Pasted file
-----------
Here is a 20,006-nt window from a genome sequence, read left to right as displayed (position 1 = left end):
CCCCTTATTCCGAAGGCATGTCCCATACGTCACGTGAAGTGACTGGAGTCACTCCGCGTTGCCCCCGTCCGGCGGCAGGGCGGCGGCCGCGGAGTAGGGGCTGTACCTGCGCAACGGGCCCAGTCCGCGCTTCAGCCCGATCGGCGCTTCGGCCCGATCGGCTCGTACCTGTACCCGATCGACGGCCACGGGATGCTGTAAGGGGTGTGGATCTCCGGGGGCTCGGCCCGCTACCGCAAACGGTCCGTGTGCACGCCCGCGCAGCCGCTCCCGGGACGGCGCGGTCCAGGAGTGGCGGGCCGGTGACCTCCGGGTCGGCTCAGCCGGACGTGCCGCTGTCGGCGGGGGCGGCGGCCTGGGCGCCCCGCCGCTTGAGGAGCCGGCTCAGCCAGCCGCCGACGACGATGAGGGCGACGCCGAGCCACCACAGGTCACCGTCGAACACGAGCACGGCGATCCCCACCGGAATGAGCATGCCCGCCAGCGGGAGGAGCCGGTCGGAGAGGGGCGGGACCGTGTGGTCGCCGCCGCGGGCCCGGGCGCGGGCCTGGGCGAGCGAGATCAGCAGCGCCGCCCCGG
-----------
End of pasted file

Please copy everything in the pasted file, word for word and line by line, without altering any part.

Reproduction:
Here is a 20,006-nt window from a genome sequence, read left to right as displayed (position 1 = left end):
CCCCTTATTCCGAAGGCATGTCCCATACGTCACGTGAAGTGACTGGAGTCACTCCGCGTTGCCCCCGTCCGGCGGCAGGGCGGCGGCCGCGGAGTAGGGGCTGTACCTGCGCAACGGGCCCAGTCCGCGCTTCAGCCCGATCGGCGCTTCGGCCCGATCGGCTCGTACCTGTACCCGATCGACGGCCACGGGATGCTGTAAGGGGTGTGGATCTCCGGGGGCTCGGCCCGCTACCGCAAACGGTCCGTGTGCACGCCCGCGCAGCCGCTCCCGGGACGGCGCGGTCCAGGAGTGGCGGGCCGGTGACCTCCGGGTCGGCTCAGCCGGACGTGCCGCTGTCGGCGGGGGCGGCGGCCTGGGCGCCCCGCCGCTTGAGGAGCCGGCTCAGCCAGCCGCCGACGACGATGAGGGCGACGCCGAGCCACCACAGGTCACCGTCGAACACGAGCACGGCGATCCCCACCGGAATGAGCATGCCCGCCAGCGGGAGGAGCCGGTCGGAGAGGGGCGGGACCGTGTGGTCGCCGCCGCGGGCCCGGGCGCGGGCCTGGGCGAGCGAGATCAGCAGCGCCGCCCCGG